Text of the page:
The Erosion of Autonomy in Long-Term Care by Charles W. LidzThe Erosion of Autonomy in Long-Term Care by Charles W. Lidz

The Erosion of Autonomy in Long-Term Care

byCharles W. Lidz, Lynn Fischer, Robert M. Arnold

Hardcover | March 1, 1988

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In few places in American society are adults so dependent on others as in nursing homes. Minimizing this dependency and promoting autonomy has become a major focus of policy and ethics in gerontology. Yet most of these discussions are divorced from the day-to-day reality of long-term care andare implicitly based on concepts of autonomy derived from acute medical care settings. Promoting autonomy in long-term care, however, is a complex task which requires close attention to everyday routines and a fundamental rethinking of the meaning of autonomy. This timely work is based on an observational study of two different types of settings which provide long-term care for the elderly. The authors offer a detailed description of the organizational patterns that erode autonomy of the elderly. Their observations lead to a substantial rethinkingof what the concept of autonomy means in these settings. The book concludes with concrete suggestions on methods to increase the autonomy of elderly individuals in long-term care institutions.
Charles W. Lidz, Lynn Fischer, and Robert M. Arnold are all at the University of Pittsburgh School of Medicine.
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Title:The Erosion of Autonomy in Long-Term CareFormat:HardcoverDimensions:216 pages, 9.57 × 6.46 × 0.91 inPublished:March 1, 1988Publisher:Oxford University Press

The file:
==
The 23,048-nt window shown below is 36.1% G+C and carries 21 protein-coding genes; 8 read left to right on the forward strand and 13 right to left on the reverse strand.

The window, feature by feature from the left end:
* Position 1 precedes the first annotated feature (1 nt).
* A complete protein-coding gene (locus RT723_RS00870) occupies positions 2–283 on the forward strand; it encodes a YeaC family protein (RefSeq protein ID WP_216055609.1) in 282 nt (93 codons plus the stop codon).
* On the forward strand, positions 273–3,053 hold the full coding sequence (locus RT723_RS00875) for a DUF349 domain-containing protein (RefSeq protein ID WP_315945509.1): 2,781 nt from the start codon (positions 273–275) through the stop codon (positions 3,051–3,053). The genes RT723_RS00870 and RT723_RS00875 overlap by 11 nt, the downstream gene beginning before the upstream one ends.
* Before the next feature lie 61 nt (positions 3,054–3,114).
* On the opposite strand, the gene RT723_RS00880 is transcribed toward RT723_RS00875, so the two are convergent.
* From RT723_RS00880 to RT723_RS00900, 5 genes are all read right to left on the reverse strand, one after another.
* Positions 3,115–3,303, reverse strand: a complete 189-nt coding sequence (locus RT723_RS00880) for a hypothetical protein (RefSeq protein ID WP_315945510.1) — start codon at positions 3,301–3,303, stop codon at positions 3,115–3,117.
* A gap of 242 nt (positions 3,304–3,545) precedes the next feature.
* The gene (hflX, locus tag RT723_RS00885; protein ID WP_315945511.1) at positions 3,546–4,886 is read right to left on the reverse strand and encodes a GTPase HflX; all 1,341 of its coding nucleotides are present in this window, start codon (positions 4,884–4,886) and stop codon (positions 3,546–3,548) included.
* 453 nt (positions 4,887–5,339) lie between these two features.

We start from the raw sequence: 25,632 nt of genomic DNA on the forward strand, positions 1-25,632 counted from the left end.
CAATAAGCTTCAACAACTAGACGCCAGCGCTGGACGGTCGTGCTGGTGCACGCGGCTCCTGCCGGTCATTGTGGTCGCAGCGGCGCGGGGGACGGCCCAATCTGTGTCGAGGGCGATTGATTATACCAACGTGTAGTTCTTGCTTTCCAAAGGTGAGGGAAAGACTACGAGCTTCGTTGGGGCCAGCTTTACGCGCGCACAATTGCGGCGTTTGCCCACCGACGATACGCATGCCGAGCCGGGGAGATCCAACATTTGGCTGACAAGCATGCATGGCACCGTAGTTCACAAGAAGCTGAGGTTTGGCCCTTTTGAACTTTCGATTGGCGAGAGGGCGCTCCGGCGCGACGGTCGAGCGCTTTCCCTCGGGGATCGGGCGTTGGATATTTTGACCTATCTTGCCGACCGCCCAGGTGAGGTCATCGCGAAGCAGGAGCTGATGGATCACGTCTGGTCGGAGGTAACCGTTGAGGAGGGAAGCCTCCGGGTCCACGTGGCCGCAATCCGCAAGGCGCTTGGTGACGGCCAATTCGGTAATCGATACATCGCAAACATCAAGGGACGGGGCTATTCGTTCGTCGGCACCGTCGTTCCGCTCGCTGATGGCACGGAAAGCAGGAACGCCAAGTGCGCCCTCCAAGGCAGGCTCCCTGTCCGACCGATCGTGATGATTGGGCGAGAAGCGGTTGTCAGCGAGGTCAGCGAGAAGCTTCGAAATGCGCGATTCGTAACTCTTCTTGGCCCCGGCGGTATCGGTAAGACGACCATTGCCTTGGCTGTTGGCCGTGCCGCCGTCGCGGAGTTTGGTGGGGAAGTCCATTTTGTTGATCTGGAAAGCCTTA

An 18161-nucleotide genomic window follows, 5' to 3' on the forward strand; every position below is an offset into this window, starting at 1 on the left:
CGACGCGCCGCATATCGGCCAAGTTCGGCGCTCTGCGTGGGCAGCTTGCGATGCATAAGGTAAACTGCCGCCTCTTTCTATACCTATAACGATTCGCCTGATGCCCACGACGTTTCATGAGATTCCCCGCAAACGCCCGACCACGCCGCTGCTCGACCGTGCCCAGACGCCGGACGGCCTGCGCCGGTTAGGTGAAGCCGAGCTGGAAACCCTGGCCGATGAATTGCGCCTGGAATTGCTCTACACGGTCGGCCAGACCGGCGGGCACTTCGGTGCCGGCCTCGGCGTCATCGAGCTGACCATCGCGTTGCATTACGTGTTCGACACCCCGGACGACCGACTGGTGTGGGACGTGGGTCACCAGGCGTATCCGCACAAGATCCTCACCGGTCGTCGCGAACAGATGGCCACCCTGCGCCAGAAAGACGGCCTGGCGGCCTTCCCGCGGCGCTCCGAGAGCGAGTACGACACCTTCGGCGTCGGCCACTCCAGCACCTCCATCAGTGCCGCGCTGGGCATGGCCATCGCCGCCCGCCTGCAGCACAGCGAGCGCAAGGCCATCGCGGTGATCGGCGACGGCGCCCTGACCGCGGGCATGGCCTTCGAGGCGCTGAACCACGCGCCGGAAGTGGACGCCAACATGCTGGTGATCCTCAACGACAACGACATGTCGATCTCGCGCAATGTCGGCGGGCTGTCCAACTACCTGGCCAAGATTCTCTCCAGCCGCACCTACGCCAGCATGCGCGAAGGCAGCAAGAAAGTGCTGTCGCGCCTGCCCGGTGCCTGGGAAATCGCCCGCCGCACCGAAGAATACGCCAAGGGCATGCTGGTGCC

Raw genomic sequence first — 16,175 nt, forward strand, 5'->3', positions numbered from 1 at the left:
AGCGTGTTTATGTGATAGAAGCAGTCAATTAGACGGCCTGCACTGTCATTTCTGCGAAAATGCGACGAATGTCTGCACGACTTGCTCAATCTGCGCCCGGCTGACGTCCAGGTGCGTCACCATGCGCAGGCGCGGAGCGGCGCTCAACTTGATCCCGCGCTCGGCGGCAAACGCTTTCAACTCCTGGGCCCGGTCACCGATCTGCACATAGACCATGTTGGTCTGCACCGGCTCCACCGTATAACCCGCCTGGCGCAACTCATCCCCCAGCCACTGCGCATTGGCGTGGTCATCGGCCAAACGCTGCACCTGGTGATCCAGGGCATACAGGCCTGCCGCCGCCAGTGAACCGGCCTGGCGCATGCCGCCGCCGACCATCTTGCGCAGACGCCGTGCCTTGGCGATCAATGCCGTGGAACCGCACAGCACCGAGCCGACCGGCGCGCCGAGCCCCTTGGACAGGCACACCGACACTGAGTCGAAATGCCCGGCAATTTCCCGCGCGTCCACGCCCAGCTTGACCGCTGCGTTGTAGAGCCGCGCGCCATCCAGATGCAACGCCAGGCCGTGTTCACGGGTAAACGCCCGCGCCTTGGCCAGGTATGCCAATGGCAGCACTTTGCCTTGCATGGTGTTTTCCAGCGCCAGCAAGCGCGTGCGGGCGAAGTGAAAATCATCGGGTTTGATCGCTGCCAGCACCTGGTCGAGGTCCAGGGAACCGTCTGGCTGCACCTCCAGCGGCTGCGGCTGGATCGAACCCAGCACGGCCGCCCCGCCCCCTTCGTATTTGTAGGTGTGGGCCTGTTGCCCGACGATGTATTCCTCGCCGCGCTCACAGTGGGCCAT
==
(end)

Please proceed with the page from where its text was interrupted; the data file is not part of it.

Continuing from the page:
The following ISBNs are associated with this title:

ISBN - 10:0195073940

ISBN - 13:9780195073942

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Table of Contents

1. The Meaning of Autonomy in Long-Term Care2. How Did We Get There? A Brief History of the Nursing Home3. The Setting and Research Strategies4. The Value Basis of Long-Term Care5. Caring and Cared For: Role Relationships in Long-Term Care6. Restrictions7. Activities and Schedules: The Routine of Daily Life8. Interaction Patterns and Autonomy9. Privacy: Access to Space and Property10. Physical Redirection and Restraint11. Summary and Implications for Long-Term Care

From Our Editors

In few places in American society are adults so dependent on others as in nursing homes. Minimizing this dependency and promoting autonomy has become a major focus of policy and ethics in gerontology. Yet most of these discussions are divorced from the day-to-day reality of long-term care and are implicitly based on concepts of autonomy derived from acute medical care settings. Promoting autonomy in long-term care, however, is a complex task which requires close attention to everyday routines and a fundamental rethinking of the meaning of autonomy. This timely work is based on an observational study of two different types of settings which provide long-term care for the elderly. The authors offer detailed descriptions of the organizational patterns and routine practices that erode autonomy of the elderly. Their observations lead to a substantial rethinking of what the concept of autonomy means in long-term care. The book concludes with suggestions on how the autonomy of elderly individuals in long-term care institutions might be promoted.

Editorial Reviews

"The authors present a clear conceptual and historical framework which sets the context for the study's rationale and findings."--Disabilities Studies Quarterly